me then, as I was washing thy wound, to marry me and make me
lady thy wife. Canst thou deny it? Did not goodwife Keech,
butcher's wife, come in then and call me gossip Quickly?
in to borrow a mess of vinegar, telling us she had a good
prawns, whereby thou didst desire to eat some, whereby I told
thee they were ill for green wound? And didst thou not, when
was gone down stairs, desire me to be no more so familiarity
such poor people, saying that ere long they should call me
And didst thou not kiss me, and bid me fetch the thirty
shillings? I put thee now to thy book-oath. Deny it, if thou
canst.

Falstaff
My lord, this is a poor mad soul, and she says up and
down the town that her eldest son is like you. She hath been
good case, and, the truth is, poverty hath distracted her.
for these foolish officers, I beseech you I may have redress
against them.

Lord Chief Justice
Sir John, Sir John, I am well acquainted with
manner of wrenching the true cause the false way. It is not a
confident brow, nor the throng of words that come with such
than impudent sauciness from you, can thrust me from a level
consideration. You have, as it appears to me, practis'd upon
easy yielding spirit of this woman, and made her serve your
both in purse and in person.

Mistress Quickly
Yea, in truth, my lord.

Lord Chief Justice
Pray thee, peace. Pay her the debt you owe her,
unpay the villainy you have done with her; the one you may do
with sterling money, and the other with current repentance.

Falstaff
My lord, I will not undergo this sneap without reply.
call honourable boldness impudent sauciness; if a man will
curtsy and say nothing, he is virtuous. No, my lord, my
duty rememb'red, I will not be your suitor. I say to you I do
desire deliverance from these officers, being upon hasty
employment in the King's affairs.

Lord Chief Justice
You speak as having power to do wrong; but
th' effect of your reputation, and satisfy the poor woman.

Falstaff
Come hither, hostess.

Lord Chief Justice
Now, Master Gower, what news?

Gower
The King, my lord, and Harry Prince of Wales
Are near at hand. The rest the paper tells. [Gives a letter]

Falstaff
As I am a gentleman!

Mistress Quickly
Faith, you said so before.

Falstaff
As I am a gentleman! Come, no more words of it.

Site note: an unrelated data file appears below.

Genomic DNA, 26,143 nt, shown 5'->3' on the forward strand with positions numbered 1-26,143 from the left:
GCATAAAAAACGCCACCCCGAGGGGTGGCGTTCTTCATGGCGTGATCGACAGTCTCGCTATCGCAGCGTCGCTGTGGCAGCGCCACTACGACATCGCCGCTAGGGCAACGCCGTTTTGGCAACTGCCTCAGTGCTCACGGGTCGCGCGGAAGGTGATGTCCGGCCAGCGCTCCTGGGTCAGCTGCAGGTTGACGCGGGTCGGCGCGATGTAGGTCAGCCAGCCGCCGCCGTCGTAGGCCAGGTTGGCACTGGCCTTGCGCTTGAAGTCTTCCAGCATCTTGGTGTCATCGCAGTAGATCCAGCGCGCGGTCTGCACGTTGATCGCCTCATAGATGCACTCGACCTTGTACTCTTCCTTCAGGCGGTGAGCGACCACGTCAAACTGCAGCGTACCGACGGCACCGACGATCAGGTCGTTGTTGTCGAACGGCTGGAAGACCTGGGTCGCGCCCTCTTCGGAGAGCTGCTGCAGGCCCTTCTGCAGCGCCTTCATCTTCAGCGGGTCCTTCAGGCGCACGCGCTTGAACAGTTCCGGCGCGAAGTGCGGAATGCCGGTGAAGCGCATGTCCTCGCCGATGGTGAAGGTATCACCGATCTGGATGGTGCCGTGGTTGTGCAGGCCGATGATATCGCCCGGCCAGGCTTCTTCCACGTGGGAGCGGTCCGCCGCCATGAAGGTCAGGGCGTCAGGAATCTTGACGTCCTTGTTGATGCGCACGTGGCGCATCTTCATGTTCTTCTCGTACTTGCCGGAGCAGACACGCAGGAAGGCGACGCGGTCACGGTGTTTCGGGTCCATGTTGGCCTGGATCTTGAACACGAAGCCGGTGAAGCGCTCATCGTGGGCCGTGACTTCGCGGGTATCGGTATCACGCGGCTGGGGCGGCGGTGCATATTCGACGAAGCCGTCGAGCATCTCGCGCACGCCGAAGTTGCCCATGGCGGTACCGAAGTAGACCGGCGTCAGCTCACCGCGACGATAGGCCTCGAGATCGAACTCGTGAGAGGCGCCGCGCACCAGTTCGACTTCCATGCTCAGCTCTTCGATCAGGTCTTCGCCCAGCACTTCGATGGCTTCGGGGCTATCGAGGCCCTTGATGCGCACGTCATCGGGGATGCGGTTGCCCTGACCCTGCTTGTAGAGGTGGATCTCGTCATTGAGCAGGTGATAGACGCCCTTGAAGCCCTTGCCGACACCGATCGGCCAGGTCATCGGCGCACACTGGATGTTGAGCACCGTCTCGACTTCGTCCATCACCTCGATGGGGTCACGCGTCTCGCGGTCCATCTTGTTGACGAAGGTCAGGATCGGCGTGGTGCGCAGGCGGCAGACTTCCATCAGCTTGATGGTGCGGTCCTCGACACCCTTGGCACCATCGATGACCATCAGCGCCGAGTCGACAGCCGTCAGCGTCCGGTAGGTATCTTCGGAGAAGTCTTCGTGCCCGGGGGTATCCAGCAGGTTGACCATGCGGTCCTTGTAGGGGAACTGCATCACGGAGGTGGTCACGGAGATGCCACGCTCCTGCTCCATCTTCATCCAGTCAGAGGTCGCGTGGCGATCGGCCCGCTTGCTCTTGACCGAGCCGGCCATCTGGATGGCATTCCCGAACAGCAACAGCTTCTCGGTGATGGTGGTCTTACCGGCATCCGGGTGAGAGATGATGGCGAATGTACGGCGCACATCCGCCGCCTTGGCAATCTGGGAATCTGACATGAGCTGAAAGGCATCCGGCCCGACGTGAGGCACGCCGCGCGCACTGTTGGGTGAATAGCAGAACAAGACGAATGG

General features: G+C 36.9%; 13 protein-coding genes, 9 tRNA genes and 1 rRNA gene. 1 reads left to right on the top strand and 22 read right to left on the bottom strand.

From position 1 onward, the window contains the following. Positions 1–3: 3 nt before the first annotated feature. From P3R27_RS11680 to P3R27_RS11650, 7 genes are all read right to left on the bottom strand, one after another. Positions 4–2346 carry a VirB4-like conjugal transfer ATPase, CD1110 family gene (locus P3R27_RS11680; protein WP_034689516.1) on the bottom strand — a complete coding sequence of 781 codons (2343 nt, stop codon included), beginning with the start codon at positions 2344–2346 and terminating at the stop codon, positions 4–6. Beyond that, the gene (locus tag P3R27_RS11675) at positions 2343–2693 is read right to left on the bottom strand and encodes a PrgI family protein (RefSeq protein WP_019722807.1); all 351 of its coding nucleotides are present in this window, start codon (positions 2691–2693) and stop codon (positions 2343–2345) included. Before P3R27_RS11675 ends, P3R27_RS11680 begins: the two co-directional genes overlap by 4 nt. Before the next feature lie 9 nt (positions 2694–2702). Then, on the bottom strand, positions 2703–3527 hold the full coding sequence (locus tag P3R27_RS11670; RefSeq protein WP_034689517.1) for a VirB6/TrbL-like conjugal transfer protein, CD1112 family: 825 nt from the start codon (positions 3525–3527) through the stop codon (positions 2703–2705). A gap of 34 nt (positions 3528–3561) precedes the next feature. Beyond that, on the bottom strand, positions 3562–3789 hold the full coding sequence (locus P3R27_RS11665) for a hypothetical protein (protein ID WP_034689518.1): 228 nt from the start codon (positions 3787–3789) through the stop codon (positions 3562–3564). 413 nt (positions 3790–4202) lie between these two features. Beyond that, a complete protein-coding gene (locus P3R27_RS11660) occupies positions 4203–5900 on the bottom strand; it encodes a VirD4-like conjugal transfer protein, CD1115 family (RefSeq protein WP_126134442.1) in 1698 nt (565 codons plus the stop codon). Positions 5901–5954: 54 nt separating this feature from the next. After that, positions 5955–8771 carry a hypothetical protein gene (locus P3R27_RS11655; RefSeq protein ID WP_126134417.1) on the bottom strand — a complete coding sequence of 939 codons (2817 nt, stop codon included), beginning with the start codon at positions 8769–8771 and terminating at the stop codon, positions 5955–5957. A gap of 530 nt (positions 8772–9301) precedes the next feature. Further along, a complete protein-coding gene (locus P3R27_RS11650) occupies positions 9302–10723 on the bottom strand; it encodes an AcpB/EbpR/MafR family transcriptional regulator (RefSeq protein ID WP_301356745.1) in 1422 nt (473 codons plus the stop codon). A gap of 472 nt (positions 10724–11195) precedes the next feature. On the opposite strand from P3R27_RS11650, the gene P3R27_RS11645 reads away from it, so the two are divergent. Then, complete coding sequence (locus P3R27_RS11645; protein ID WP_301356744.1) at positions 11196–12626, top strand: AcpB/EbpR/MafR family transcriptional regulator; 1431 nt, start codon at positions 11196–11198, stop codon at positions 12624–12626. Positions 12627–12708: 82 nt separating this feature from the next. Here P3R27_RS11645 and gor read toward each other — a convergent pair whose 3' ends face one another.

Mistress Quickly
By this heavenly ground I tread on, I must be fain to
both my plate and the tapestry of my dining-chambers.

Falstaff
Glasses, glasses, is the only drinking; and for thy
walls, a pretty slight drollery, or the story of the
the German hunting, in water-work, is worth a thousand of
bed-hangers and these fly-bitten tapestries. Let it be ten
if thou canst. Come, and 'twere not for thy humours, there's
a better wench in England. Go, wash thy face, and draw the
action. Come, thou must not be in this humour with me; dost
know me? Come, come, I know thou wast set on to this.

Mistress Quickly
Pray thee, Sir John, let it be but twenty nobles;
i' faith, I am loath to pawn my plate, so God save me, la!

Falstaff
Let it alone; I'll make other shift. You'll be a fool
still.

Mistress Quickly
Well, you shall have it, though I pawn my gown.
I hope you'll come to supper. you'll pay me all together?

Falstaff
Will I live? [To BARDOLPH] Go, with her, with her;
on, hook on.

Mistress Quickly
Will you have Doll Tearsheet meet you at supper?

Falstaff
No more words; let's have her.

Lord Chief Justice
I have heard better news.

Falstaff
What's the news, my lord?

Lord Chief Justice
Where lay the King to-night?

Gower
At Basingstoke, my lord.

Falstaff
I hope, my lord, all's well. What is the news, my

Lord Chief Justice
Come all his forces back?

Gower
No; fifteen hundred foot, five hundred horse,
Are march'd up to my Lord of Lancaster,
Against Northumberland and the Archbishop.

Falstaff
Comes the King back from Wales, my noble lord?

Lord Chief Justice
You shall have letters of me presently.
Come, go along with me, good Master Gower.

Falstaff
My lord!

Lord Chief Justice
What's the matter?

Falstaff
Master Gower, shall I entreat you with me to dinner?

Gower
I must wait upon my good lord here, I thank you, good
John.

Lord Chief Justice
Sir John, you loiter here too long, being you
take soldiers up in counties as you go.

Falstaff
Will you sup with me, Master Gower?

Lord Chief Justice
What foolish master taught you these manners,
John?

Falstaff
Master Gower, if they become me not, he was a fool
taught them me. This is the right fencing grace, my lord; tap
tap, and so part fair.

Lord Chief Justice
Now, the Lord lighten thee! Thou art a great

Act II, Scene 2

London. Another street

Henry V
Before God, I am exceeding weary.

Edward Poins
Is't come to that? I had thought weariness durst not
attach'd one of so high blood.

Henry V
Faith, it does me; though it discolours the complexion
my greatness to acknowledge it. Doth it not show vilely in me
desire small beer?

Edward Poins
Why, a prince should not be so loosely studied as to
remember so weak a composition.

Henry V
Belike then my appetite was not-princely got; for, by
troth, I do now remember the poor creature, small beer. But
indeed these humble considerations make me out of love with
greatness. What a disgrace is it to me to remember thy name,
to know thy face to-morrow, or to take note how many pair of
stockings thou hast--viz., these, and those that were thy
peach-colour'd ones--or to bear the inventory of thy shirts-